Seriously? The folks are happy about this ?
Tell me more CBS News.
Cops conducted an illegal search of a house. So far, nothing new here. Cops found nothing. Still, nothing new. Cops decide to plant meth in the house. Interesting, but nearly impossible to prove. Cops get caught on their own dashcam talking about it. Bingo!
From Courthouse News:
A police car dash cam captured Santa Clara deputies plotting to plant drugs in a woman’s home after their first illegal search turned up nothing, the woman claims in court.
Allison Ross, who was arrested after the second search of her home, sued the Santa Clara County Sheriff’s Department, its crime lab, Sheriff Laurie Smith, and 12 of her officers, in Federal Court.
Someone always asks, can the cops be so stupid that they would forget there is video and audio running, and talk about it openly? Well, apparently so, though the question isn’t necessarily about the degree of stupid as opposed to the degree of brazen. Force of habit dies hard. Continue reading
Two very important cases related to the 4th Amendment protection of cellphone data went before the Supreme Court yesterday. At issue here is whether or not police can search someone’s cellphone upon arrest. As usual, the Obama administration’s Justice Department is arguing against the citizenry, and in favor of the (police) state. Let’s not forget that the “Justice” Department also argued in favor of the police being able to place GPS tracking devices on people’s cars without a warrant back in 2011. Fortunately, the Supreme Court ruled against it.
Naturally, the feds in the current case will discuss all of the criminals they were able to bring to justice as a result of these privacy violations, but they will certainly not point out America’s current epidemic of unlawful arrests, as well as arrests for petty non-violent crimes that happen each and every day. For instance, let’s not forget statistics that came out last fall from the FBI that showed police make an arrest every two seconds in the USA. I covered this in detail in my post: Land of the Free: American Police Make an Arrest Every 2 Seconds in 2012. Continue reading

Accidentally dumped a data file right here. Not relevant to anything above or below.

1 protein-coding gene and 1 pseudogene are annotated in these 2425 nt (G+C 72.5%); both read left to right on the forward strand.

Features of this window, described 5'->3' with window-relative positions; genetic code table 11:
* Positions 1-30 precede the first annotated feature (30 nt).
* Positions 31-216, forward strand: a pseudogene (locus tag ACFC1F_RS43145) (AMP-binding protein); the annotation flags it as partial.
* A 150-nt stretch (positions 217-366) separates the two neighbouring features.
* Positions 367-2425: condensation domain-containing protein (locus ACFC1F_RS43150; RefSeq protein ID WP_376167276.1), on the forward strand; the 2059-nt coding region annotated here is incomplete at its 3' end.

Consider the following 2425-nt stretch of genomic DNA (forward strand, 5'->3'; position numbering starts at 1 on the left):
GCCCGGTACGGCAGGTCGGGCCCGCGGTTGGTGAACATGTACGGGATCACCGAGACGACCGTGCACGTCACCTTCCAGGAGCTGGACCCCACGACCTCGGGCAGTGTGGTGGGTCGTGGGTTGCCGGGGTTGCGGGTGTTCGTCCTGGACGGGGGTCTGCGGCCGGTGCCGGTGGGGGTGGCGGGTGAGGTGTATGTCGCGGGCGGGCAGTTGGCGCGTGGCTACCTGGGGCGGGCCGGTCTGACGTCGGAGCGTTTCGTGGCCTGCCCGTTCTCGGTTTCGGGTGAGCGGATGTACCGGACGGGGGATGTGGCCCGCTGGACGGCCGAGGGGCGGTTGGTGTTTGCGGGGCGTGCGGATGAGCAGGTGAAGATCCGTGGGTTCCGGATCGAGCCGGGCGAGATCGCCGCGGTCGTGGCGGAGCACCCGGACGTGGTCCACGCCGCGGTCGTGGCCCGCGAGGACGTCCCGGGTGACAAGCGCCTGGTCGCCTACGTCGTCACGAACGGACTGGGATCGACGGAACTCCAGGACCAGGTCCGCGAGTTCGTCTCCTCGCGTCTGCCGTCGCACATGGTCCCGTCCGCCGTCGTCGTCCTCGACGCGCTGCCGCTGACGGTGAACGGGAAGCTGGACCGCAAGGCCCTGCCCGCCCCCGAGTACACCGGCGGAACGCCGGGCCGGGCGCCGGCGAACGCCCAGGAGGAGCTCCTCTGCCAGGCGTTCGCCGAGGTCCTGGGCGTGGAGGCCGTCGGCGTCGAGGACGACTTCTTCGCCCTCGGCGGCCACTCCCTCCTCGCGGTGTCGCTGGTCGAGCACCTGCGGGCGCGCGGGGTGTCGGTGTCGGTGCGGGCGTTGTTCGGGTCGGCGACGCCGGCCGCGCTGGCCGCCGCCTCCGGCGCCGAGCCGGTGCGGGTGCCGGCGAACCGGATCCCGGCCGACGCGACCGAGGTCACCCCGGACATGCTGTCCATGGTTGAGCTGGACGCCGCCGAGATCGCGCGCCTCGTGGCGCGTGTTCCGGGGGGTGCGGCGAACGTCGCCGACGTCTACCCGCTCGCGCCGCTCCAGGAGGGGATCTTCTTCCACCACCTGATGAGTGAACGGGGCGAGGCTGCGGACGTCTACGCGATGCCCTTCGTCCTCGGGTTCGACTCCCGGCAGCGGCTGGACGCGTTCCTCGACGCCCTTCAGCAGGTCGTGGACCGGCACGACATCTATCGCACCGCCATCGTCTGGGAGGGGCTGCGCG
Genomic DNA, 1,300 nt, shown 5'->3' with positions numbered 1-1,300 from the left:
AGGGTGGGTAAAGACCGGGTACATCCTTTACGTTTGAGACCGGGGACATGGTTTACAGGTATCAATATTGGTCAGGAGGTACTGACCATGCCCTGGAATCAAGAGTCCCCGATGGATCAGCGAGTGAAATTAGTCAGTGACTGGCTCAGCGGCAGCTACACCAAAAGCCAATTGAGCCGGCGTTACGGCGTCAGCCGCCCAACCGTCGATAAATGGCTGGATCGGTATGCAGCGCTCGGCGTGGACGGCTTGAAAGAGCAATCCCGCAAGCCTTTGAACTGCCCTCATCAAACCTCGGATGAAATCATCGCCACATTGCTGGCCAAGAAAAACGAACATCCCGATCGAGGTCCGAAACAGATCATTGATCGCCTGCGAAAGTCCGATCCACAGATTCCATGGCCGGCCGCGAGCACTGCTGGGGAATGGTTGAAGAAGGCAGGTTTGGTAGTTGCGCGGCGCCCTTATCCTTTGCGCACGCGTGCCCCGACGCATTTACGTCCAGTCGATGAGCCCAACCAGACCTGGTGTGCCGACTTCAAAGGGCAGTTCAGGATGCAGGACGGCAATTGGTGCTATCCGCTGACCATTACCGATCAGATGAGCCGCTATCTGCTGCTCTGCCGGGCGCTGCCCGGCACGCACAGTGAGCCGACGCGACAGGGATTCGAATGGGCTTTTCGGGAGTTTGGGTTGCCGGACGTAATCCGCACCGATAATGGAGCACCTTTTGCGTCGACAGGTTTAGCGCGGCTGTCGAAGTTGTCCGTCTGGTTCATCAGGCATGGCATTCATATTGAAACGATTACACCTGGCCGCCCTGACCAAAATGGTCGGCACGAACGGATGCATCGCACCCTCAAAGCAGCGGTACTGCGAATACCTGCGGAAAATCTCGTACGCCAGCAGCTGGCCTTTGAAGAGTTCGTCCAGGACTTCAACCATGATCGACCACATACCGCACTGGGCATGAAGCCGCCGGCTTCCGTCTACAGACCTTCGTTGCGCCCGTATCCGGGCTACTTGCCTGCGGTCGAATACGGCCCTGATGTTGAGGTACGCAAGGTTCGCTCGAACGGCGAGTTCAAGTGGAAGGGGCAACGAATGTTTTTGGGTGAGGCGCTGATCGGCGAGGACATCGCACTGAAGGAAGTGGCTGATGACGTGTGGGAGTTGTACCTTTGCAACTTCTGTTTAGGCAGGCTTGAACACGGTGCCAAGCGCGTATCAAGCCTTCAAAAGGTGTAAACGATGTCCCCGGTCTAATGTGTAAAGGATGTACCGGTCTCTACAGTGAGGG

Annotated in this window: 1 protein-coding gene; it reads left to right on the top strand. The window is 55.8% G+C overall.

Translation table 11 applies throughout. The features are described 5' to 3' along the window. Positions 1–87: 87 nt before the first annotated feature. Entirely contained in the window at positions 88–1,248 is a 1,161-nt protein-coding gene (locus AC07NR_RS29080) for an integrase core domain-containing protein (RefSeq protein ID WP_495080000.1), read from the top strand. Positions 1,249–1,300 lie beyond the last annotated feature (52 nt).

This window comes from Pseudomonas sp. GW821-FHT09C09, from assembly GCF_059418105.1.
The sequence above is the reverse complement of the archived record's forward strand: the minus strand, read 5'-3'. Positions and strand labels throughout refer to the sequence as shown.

In November 2009, police officers in the state of Washington seized an iPhone belonging to suspected drug dealer Daniel Lee. While the phone was in police custody, a man named Shawn Hinton sent a text message to the device, reading, “Hey whats up dogg can you call me i need to talk to you.” Suspecting that Hinton was looking to buy drugs from Lee, Detective Kevin Sawyer replied to the message, posing as Lee. With a series of text messages, he arranged to meet Hinton in the parking lot of a local grocery store—where Hinton was arrested and charged with attempted possession of heroin. Continue reading
The police state is not only here – it is being welcomed with open arms. Exhibit A: In Aurora, Colorado, police searching for suspected bank robbers locked down an entire intersection, dragooned 40 random motorists out of their cars at gunpoint, handcuffed them and “asked” for permission to search their vehicles…. via A Robbery of a Different Kind | Eric Peters Autos.
…. the American Civil Liberties Union shows that phone location tracking has also become a surprisingly common tool of law-enforcement investigations — with, but often without, a warrant.The ACLU recently obtained records from over 200 police departments and other law enforcement agencies around the U.S. They found that “virtually all” of these agencies track the location of cell phones with data supplied by wireless carriers… via ACLU: Most police track phones’ locations without warrants – CNN.com.
U.S. police can search a cell phone for its number without having a warrant, according to a federal appeals court ruling….The U.S. Court of Appeal for the 7th Circuit rejected that argument on Wednesday, finding that the invasion of privacy was so slight that the police’s actions did not violate the Fourth Amendment’s ban on unreasonable searches. Continue reading
There’s plenty of reason to be concerned Big Brother is watching. We’re paranoid not because we have grandiose notions of our self-importance, but because the facts speak for themselves.
Here’s our short list of nine reasons that Wired readers ought to wear tinfoil hats, or at least, fight for their rights and consider ways to protect themselves with encryption and defensive digital technologies.
The Justice Department has said that law enforcement agents employ GPS as a crime-fighting tool with “great frequency,” and GPS retailers have told Wired that they’ve sold thousands of the devices to the feds.
But little is known about how or how often law enforcement agents use them. And without a clear ruling requiring agents to obtain a “probable cause” warrant to use the devices, it leaves citizens who may have only a distant connection to a crime or no connection at all vulnerable to the whimsy of agents who are fishing for a case.via Busted! Two New Fed GPS Trackers Found on SUV | Threat Level | Wired.com.